Argued September 11, 1990.
Decided November 27, 1990.
Thomas J. Finucane, Wingerd and Long, Chambersburg, for petitioners, Finucane, et al.
Irv Ackelsberg, Community Legal Services, Philadelphia, for petitioner, Consumer Educ. and Protection Ass'n.
Thomas M. Crowley, Chief Counsel, Harrisburg, for respondent.
Allen C. Warshaw, with him, Donald A. Tortorice, Duane, Morris Heckscher, Harrisburg, for intervenor, Pennsylvania Ass'n of Milk Dealers.
Donald F. Copeland, Norristown, for intervenor, Atlantic Dairy Coop.
J. Jackson Eaton, III, Gross, McGinley, LaBarre Eaton, Allentown, for intervenor, Southeastern Pennsylvania Dairy Ass'n.
Donn L. Snyder, Boswell, Snyder, Tintner Piccola, Harrisburg, for intervenor, Pennsylvania Food Merchants Ass'n.
Before COLINS and PELLEGRINI, JJ., and NARICK, Senior Judge.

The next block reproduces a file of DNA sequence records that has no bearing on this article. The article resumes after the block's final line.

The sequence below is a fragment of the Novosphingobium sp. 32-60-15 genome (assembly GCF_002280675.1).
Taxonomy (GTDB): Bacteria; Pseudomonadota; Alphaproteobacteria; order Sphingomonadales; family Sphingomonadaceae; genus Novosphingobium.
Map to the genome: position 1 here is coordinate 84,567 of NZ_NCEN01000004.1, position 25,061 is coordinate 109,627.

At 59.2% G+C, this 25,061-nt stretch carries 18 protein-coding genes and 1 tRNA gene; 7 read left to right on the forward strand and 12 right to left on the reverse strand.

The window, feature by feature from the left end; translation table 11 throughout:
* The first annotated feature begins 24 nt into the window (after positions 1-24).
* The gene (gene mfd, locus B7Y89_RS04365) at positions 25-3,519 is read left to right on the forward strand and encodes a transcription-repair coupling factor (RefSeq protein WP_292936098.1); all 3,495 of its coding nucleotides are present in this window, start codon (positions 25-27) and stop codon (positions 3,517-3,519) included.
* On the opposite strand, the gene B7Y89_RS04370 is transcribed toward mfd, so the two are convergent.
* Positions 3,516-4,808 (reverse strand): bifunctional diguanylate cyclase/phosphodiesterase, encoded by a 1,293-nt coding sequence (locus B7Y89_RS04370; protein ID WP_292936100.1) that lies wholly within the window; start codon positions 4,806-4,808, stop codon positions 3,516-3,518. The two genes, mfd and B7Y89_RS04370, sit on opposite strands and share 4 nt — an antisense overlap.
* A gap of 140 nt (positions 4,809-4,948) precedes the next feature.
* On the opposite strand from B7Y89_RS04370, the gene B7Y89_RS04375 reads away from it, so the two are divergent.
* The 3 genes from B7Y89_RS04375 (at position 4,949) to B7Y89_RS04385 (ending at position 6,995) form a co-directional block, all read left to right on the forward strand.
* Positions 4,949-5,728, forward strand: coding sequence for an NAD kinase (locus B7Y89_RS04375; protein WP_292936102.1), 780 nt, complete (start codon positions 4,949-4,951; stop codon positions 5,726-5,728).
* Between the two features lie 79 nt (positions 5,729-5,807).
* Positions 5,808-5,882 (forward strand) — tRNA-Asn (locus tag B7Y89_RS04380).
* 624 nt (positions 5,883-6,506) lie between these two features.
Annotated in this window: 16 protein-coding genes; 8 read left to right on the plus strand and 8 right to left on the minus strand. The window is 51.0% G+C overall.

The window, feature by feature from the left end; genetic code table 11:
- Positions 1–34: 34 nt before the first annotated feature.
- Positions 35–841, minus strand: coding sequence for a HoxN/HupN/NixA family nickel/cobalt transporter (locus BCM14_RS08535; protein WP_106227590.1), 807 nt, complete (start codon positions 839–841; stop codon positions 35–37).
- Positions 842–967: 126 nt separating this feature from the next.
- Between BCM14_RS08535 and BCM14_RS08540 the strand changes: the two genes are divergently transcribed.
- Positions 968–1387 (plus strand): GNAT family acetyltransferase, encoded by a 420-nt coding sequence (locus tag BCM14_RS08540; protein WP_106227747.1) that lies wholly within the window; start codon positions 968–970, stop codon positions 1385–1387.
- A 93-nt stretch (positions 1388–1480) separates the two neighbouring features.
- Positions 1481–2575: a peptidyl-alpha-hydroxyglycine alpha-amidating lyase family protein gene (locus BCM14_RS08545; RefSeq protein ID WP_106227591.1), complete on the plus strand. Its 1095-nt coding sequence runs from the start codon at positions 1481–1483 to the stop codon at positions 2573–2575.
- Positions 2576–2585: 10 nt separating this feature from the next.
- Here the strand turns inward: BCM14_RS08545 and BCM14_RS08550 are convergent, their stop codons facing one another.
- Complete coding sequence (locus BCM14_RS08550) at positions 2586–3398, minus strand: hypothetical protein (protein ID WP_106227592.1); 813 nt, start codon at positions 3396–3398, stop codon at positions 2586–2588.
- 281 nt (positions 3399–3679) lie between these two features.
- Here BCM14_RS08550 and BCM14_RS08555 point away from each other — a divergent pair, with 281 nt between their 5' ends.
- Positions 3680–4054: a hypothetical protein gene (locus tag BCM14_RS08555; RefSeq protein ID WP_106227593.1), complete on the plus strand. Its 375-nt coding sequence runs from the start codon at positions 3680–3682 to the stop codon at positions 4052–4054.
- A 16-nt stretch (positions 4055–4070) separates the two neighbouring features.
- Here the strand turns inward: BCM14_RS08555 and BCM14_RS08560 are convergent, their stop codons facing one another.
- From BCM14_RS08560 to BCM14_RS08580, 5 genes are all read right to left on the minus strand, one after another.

The Commonwealth of Pennsylvania, Pennsylvania Milk Marketing Board (Board) files preliminary objections in the nature of a demurrer to the Petition for Review (Petition) brought by the petitioners, Helen C. Finucane, Leila Finucane and Michael Finucane, Individually and on behalf of Other Area 1 Milk Consumers, and Consumer Education and Protective Association (Consumers).
The Consumers have filed this action seeking a declaratory judgment regarding the constitutionality of the retail minimum price requirements of the Milk Marketing Law (Law), Act of April 28, 1937, P.L. 417, as amended, 31 P. S. § 700j-802(4). The Consumers contend that retail minimum price controls of milk are an unconstitutional violation of their substantive due process rights because such price controls are an unreasonable exercise of police power, unduly oppressive, and without a real and substantial relation to the objectives of the Law. They argue that the General Assembly's requirement of a retail minimum price is no longer rationally related to the purposes of the Law due to changes in the milk industry since the Law's enactment in 1934. They argue that retail minimum prices are no longer necessary to maintain supply and price stability for milk. The Board's demurrer to the Consumer's Petition is now before us.